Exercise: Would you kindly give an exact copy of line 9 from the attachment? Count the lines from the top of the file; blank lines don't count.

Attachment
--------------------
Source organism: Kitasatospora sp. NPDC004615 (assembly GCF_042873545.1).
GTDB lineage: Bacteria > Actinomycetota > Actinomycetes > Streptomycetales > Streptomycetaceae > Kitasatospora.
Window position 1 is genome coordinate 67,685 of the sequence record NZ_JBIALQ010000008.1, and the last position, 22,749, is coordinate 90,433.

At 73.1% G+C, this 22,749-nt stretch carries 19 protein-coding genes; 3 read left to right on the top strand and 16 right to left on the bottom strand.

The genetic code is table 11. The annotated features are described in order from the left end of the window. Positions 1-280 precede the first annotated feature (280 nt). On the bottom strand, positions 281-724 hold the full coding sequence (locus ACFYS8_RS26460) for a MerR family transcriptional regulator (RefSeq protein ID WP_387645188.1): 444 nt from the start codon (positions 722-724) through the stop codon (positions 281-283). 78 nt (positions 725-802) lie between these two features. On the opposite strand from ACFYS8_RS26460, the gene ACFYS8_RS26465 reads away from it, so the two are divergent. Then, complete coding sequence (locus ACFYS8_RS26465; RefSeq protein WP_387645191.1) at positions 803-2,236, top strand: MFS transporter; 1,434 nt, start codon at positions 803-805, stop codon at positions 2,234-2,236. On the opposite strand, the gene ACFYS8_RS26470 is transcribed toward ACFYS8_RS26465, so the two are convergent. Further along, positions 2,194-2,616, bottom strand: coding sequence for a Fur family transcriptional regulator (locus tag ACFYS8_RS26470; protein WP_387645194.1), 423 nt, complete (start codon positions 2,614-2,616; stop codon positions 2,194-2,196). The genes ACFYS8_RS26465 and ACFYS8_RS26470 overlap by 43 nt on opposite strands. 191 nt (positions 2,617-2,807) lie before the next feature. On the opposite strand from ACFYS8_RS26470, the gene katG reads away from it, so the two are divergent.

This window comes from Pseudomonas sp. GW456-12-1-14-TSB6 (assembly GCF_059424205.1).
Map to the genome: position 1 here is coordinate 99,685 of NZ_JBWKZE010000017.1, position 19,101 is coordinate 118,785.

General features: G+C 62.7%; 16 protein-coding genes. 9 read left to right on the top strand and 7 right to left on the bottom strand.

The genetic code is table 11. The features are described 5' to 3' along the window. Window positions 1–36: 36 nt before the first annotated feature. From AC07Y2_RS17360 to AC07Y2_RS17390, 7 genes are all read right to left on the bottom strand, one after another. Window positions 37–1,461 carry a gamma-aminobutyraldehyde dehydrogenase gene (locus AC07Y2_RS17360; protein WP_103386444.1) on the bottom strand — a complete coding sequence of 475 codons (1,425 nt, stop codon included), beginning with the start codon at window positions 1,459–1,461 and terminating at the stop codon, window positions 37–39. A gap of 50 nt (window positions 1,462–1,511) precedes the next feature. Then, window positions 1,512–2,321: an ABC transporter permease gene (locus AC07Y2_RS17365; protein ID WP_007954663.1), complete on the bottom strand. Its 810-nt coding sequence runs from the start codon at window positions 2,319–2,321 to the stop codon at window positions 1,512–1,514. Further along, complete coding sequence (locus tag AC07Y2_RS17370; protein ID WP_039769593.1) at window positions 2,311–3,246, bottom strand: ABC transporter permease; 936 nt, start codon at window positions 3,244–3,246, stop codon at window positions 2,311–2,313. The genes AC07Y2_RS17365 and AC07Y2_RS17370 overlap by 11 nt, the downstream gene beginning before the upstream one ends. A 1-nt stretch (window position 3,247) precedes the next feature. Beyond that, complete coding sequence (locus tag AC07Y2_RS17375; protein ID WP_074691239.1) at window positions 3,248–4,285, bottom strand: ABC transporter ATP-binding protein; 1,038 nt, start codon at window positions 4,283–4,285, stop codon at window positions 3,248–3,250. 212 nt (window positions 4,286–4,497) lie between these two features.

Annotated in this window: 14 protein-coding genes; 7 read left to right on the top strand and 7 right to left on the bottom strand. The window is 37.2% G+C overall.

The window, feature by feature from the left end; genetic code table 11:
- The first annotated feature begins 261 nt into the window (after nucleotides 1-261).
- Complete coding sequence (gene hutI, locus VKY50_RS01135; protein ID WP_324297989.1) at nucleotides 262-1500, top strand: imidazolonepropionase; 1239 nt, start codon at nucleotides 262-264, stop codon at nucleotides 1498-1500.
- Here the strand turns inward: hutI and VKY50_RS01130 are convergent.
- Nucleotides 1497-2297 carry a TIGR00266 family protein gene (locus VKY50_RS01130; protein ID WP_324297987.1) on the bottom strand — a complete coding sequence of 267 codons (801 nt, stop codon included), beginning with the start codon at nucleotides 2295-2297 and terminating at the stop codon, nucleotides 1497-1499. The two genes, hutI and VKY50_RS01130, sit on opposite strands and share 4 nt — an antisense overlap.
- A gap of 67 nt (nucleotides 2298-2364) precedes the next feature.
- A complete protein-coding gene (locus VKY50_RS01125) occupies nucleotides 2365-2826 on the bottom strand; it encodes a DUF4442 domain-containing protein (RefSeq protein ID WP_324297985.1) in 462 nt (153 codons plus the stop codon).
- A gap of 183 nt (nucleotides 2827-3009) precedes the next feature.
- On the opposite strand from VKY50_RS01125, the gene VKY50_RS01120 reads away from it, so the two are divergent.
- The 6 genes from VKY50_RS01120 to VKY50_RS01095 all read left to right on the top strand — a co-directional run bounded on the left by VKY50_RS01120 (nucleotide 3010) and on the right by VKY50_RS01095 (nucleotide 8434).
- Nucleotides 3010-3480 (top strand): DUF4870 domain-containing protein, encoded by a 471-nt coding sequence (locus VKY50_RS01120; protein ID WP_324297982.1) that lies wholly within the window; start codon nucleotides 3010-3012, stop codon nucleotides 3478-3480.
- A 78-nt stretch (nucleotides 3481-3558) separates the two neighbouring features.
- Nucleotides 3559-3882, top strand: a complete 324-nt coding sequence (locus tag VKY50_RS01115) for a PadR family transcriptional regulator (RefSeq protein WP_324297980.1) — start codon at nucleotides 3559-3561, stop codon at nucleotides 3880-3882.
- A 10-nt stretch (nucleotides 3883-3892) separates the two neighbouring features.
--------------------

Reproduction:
The genetic code is table 11. The features are described 5' to 3' along the window. Window positions 1–36: 36 nt before the first annotated feature. From AC07Y2_RS17360 to AC07Y2_RS17390, 7 genes are all read right to left on the bottom strand, one after another. Window positions 37–1,461 carry a gamma-aminobutyraldehyde dehydrogenase gene (locus AC07Y2_RS17360; protein WP_103386444.1) on the bottom strand — a complete coding sequence of 475 codons (1,425 nt, stop codon included), beginning with the start codon at window positions 1,459–1,461 and terminating at the stop codon, window positions 37–39. A gap of 50 nt (window positions 1,462–1,511) precedes the next feature. Then, window positions 1,512–2,321: an ABC transporter permease gene (locus AC07Y2_RS17365; protein ID WP_007954663.1), complete on the bottom strand. Its 810-nt coding sequence runs from the start codon at window positions 2,319–2,321 to the stop codon at window positions 1,512–1,514. Further along, complete coding sequence (locus tag AC07Y2_RS17370; protein ID WP_039769593.1) at window positions 2,311–3,246, bottom strand: ABC transporter permease; 936 nt, start codon at window positions 3,244–3,246, stop codon at window positions 2,311–2,313. The genes AC07Y2_RS17365 and AC07Y2_RS17370 overlap by 11 nt, the downstream gene beginning before the upstream one ends. A 1-nt stretch (window position 3,247) precedes the next feature. Beyond that, complete coding sequence (locus tag AC07Y2_RS17375; protein ID WP_074691239.1) at window positions 3,248–4,285, bottom strand: ABC transporter ATP-binding protein; 1,038 nt, start codon at window positions 4,283–4,285, stop codon at window positions 3,248–3,250. 212 nt (window positions 4,286–4,497) lie between these two features.